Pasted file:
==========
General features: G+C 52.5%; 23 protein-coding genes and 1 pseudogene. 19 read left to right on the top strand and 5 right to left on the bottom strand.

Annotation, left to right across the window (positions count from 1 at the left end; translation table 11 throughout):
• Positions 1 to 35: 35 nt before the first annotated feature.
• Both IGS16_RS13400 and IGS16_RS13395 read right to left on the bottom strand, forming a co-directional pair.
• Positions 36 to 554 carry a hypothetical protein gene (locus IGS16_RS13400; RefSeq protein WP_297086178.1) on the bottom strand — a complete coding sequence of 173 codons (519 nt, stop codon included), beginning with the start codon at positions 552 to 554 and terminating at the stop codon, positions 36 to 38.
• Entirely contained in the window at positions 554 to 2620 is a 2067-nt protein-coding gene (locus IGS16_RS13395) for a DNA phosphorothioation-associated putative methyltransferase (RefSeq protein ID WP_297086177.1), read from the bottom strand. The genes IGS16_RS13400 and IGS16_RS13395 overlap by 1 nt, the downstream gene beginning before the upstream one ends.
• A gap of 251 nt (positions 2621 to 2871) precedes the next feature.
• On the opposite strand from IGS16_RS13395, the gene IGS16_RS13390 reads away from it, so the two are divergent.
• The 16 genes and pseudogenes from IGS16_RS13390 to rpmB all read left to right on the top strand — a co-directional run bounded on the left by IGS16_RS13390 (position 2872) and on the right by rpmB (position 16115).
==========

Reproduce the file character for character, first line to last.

General features: G+C 52.5%; 23 protein-coding genes and 1 pseudogene. 19 read left to right on the top strand and 5 right to left on the bottom strand.

Annotation, left to right across the window (positions count from 1 at the left end; translation table 11 throughout):
• Positions 1 to 35: 35 nt before the first annotated feature.
• Both IGS16_RS13400 and IGS16_RS13395 read right to left on the bottom strand, forming a co-directional pair.
• Positions 36 to 554 carry a hypothetical protein gene (locus IGS16_RS13400; RefSeq protein WP_297086178.1) on the bottom strand — a complete coding sequence of 173 codons (519 nt, stop codon included), beginning with the start codon at positions 552 to 554 and terminating at the stop codon, positions 36 to 38.
• Entirely contained in the window at positions 554 to 2620 is a 2067-nt protein-coding gene (locus IGS16_RS13395) for a DNA phosphorothioation-associated putative methyltransferase (RefSeq protein ID WP_297086177.1), read from the bottom strand. The genes IGS16_RS13400 and IGS16_RS13395 overlap by 1 nt, the downstream gene beginning before the upstream one ends.
• A gap of 251 nt (positions 2621 to 2871) precedes the next feature.
• On the opposite strand from IGS16_RS13395, the gene IGS16_RS13390 reads away from it, so the two are divergent.
• The 16 genes and pseudogenes from IGS16_RS13390 to rpmB all read left to right on the top strand — a co-directional run bounded on the left by IGS16_RS13390 (position 2872) and on the right by rpmB (position 16115).